’Tis the Season to Be Thrifty
Some things just seem to go together. Santa and the elves. Holly and ivy. Christmas and debt. Much as we hate to admit it and as many times as we vow it won’t happen next year, most of us get stuck time and time again with the idea that we have to spend a lot if we want to create a memorable Christmas. But are there ways we can stop paying for the holiday well into June of the following year? Absolutely! Here are a few ideas:
Adjust your expectations. Oftentimes we become so caught up in gift-giving that we lose sight of the real reason for celebrating. One young woman remembers a year when several family members contracted a severe strain of flu in the weeks before Christmas, which kept them from their normal flurry of shopping and preparations. Though each person had several gifts to open on Christmas morning, none were extravagant. “That is one of the best Christmases we’ve had,” the young woman says. “Instead of being caught up in what we received or feeling disappointed about what we were missing, we spent the day talking and playing games with each other. That brought the Christmas spirit to our home in abundance.”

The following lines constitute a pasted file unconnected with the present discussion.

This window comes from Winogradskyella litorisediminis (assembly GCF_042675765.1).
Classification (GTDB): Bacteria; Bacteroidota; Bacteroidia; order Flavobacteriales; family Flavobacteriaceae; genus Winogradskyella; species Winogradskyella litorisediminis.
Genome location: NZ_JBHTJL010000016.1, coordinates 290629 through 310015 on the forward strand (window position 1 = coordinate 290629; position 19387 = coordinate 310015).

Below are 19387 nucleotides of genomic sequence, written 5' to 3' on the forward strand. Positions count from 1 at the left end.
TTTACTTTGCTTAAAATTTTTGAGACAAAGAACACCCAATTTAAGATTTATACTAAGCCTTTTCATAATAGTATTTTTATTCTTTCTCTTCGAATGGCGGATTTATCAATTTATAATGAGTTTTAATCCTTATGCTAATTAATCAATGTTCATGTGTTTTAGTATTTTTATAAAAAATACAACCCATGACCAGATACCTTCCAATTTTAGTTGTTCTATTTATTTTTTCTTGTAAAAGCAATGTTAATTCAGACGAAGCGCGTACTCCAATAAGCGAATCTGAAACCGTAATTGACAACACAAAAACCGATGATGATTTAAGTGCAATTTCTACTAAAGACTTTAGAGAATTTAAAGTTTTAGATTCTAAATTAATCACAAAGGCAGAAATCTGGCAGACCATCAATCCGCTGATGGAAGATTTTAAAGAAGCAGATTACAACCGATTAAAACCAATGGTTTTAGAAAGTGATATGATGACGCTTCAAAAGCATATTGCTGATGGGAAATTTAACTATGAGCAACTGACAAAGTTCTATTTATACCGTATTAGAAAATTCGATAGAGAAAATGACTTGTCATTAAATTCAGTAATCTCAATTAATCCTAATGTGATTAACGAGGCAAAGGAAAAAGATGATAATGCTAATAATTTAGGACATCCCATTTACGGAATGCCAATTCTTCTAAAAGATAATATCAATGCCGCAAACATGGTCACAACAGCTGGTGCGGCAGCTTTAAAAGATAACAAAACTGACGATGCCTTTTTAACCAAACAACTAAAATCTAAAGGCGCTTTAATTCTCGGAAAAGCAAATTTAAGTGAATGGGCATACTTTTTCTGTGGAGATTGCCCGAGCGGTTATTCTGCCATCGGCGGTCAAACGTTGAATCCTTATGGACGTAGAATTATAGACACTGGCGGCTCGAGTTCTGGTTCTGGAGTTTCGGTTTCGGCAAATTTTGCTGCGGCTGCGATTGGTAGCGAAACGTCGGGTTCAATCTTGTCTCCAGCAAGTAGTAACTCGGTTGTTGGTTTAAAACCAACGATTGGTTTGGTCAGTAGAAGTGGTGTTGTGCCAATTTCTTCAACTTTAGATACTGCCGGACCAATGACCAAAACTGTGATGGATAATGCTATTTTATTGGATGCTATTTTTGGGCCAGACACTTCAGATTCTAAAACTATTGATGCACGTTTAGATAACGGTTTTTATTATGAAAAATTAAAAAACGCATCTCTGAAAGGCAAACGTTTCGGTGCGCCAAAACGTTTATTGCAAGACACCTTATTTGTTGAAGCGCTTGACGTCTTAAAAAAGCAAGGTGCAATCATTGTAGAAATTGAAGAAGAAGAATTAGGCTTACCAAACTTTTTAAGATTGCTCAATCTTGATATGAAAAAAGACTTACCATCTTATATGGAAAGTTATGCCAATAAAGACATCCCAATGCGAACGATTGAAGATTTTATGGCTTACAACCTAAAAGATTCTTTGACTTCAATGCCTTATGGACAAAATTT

The best way to save money is for parents to agree that Christmas is not a time to give children every gift they ask for—and to follow through on that agreement. Then they can begin teaching their children. One family does this by letting each child choose the gift that he wants most—within a stated price limit. If the child wants to make an extended list, the parents make it clear that this is only a suggestion list and that not every gift will be possible.